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Exploring the Richmond Garden Trail

Published Apr 5, 2015

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Richmond - From meticulously landscaped grounds to expansive botanical gardens, the Richmond Garden Trail offers a wide variety of foliage and highlights some of Richmond's finest public gardens and green spaces. (Bonus: Many of the sites are free on weekends.) Whether you are a garden enthusiast, a recreational green thumb or a history buff (or all three!), a visitor to the trail can take in Richmond, see stunning blossoms and celebrate spring.

Lewis Ginter Botanical Garden

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This year-round botanical garden was founded in 1895 as an upscale bicycle club and, at one time, featured a lake, a nine-hole golf course and a zoo. Today, the grounds offer more than 50 acres of flowers and foliage. Highlights include the Rose Garden, containing more than 1 800 roses and 80 varieties; the Children's Garden, which includes a wheelchair-accessible treehouse, activity centre and water-play area; and the Henry M. Flagler Perennial Garden - one of the most extensive of its kind on the East Coast. End your day at the Robins Tea House, which overlooks the Asian Valley garden.

Virginia Museum of Fine Arts

The plan for the museum's 3.5-acre Robins Sculpture Garden was most recently designed by the Philadelphia design firm OLIN, the same team behind the Metropolitan Museum of Art's public plaza. The VMFA, one of the most comprehensive art museums in the country, has the largest public collection of imperial Fabergé eggs outside Russia. Visit the “Van Gogh, Manet, and Matisse: The Art of the Flower” exhibit, which runs through June 21.

The Valentine

The courtyard garden at the history centre, adjacent to the 1812 John Wickham House, is the perfect lunchtime escape for locals and visitors. The garden, a popular wedding and event venue, was originally envisioned as a backyard space and play area for the 19 children of prominent lawyer John Wickham. Sneak a spot near the 19th-century iron fountain or a table under a 208-year-old magnolia tree. After investigating the grounds, pop into sculptor Edward Valentine's restored 19th-century studio to see hundreds of the artist's works, tools and belongings.

Capitol Square

Established in 1818, the Capitol Square was one of the earliest American urban parks designed in an English, romantic picturesque style. At the epicenter of Richmond, this 12-acre landscape showcases a multitude of gardens, monuments and memorials. The George Washington Equestrian Monument, the oldest statue in the square, was originally intended as the final resting place of President Washington. (His remains are at his Mount Vernon estate.)

Maymont

Often called the “Central Park of Richmond,” Maymont is a 100-acre landscape, with a 45-foot cascading waterfall. See Eastern and Western influences up close in the Japanese and Italian gardens. Don't miss the Secret Garden, an enclosed courtyard that features yellow Lady Banks roses, hidden within the Italian Garden. Visiting with children? Visit the park's native Virginia wildlife sanctuary, home to bison, black bears and river otters.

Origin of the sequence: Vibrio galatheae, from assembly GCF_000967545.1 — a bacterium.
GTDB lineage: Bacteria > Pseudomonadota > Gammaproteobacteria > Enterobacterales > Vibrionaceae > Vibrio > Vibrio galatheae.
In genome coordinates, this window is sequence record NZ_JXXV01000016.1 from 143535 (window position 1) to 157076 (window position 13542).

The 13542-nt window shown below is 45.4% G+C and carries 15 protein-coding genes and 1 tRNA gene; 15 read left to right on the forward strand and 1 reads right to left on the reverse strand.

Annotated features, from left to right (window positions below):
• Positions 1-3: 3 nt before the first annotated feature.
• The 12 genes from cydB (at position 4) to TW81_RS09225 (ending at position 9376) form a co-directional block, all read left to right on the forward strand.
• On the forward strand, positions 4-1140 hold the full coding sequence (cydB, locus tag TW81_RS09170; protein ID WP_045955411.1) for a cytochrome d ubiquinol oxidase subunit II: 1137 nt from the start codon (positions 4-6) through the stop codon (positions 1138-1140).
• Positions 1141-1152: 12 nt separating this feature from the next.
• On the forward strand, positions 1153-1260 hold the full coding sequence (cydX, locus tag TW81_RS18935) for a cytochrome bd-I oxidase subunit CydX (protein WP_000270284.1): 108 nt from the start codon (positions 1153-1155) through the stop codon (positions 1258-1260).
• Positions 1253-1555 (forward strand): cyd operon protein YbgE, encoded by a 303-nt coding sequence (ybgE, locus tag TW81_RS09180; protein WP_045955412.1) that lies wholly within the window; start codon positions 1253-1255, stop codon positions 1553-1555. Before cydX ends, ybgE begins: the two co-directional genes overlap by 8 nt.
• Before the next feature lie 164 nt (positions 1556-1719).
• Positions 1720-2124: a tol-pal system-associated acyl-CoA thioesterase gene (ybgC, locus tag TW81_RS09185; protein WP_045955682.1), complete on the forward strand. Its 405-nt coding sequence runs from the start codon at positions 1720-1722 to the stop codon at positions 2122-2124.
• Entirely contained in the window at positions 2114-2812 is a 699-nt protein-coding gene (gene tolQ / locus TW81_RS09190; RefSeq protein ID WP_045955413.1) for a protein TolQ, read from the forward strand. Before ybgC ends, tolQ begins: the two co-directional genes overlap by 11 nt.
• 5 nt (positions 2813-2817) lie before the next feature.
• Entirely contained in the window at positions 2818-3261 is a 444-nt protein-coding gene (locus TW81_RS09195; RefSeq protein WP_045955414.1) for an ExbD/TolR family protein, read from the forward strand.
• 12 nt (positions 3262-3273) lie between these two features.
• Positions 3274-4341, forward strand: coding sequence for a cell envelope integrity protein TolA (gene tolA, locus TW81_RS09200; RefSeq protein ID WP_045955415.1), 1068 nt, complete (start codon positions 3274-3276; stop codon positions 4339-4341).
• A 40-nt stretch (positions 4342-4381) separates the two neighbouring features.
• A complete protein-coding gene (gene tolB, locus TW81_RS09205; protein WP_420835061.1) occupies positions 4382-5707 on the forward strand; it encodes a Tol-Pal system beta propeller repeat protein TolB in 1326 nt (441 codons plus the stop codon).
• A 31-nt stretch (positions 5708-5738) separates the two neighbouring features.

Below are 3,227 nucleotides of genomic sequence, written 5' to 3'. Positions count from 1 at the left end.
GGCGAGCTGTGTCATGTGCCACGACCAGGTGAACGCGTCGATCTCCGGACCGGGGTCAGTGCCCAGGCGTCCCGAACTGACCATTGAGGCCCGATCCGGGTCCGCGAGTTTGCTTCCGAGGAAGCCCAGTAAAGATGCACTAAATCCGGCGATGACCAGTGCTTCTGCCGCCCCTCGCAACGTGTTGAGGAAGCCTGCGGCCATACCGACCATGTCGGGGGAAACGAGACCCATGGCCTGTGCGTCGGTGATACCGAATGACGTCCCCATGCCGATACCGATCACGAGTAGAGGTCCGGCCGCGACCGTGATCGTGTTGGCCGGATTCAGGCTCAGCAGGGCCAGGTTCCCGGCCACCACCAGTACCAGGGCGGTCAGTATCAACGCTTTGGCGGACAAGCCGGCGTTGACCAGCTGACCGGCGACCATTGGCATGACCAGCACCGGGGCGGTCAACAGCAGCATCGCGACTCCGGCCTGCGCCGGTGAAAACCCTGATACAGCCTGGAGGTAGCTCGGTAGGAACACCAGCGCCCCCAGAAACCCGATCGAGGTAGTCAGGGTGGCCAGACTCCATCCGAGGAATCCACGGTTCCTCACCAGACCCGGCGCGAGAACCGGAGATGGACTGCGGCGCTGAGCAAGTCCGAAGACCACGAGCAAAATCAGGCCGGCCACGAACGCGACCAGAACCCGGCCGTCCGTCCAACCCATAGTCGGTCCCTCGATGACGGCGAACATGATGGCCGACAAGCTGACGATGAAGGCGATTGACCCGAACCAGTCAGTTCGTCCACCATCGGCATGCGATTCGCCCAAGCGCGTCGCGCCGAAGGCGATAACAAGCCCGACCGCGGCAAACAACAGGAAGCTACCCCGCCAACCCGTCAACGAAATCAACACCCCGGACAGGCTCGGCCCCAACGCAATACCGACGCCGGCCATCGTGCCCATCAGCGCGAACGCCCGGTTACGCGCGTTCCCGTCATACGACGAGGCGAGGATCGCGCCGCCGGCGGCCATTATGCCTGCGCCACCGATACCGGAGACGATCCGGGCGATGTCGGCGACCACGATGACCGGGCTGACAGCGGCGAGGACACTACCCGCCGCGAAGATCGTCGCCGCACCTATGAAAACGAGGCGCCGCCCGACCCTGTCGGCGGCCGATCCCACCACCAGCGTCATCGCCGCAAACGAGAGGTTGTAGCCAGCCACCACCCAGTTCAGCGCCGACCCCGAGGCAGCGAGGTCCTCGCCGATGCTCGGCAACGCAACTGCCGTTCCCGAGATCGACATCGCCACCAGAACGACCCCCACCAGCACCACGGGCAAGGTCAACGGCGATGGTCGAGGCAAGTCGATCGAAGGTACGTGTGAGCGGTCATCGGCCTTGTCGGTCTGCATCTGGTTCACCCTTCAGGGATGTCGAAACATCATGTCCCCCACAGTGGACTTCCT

Virginia centre for Architecture

Architect John Russell Pope, who also designed the Jefferson Memorial and the West Building of the National Gallery of Art, is believed to have designed this charming backyard space. The enclosed landscape, the largest in the city's historic Fan District, complements the architectural design of the 27 000-square-foot Tudor Revival mansion and features brick walls that give the spot character and texture. Guests can expect to see tulips, jonquils, daffodils and dogwoods in bloom next month. The museum offers an architectural tour of the historic home the second Sunday of each month.

Agecroft Hall

Framing the 16th-century English Tudor manor, the neoclassical English gardens reflect the estate's style and time period. Constructed in Lancashire, England, the home was disassembled in the 1920s, shipped across the Atlantic and reassembled in Richmond. The grounds feature an Elizabethan knot garden, a medicinal herb garden, a circular fragrance garden and a sunken garden, modelled after the pond garden at England's Hampton Court Palace. Check out the “still house,” which re-creates how people traditionally prepared, transformed and distilled herbs into remedies and preventives.

Edgar Allan Poe Museum

The museum's “enchanted” backyard garden, inspired by Poe's poem “To One in Paradise,” is a shrine to the author and poet. The courtyard's walls are constructed from stones of the building facade of Poe's old employer, the Southern Literary Messenger magazine, and his New York home. Visitors and fans leave mementos, most commonly notes or spare change, below a white-plaster bust of Poe. Swing by April 23 for the summer's first “unhappy hour,” a monthly event featuring live music, poetry readings and refreshments.

Megan McDonough, The Washington Post

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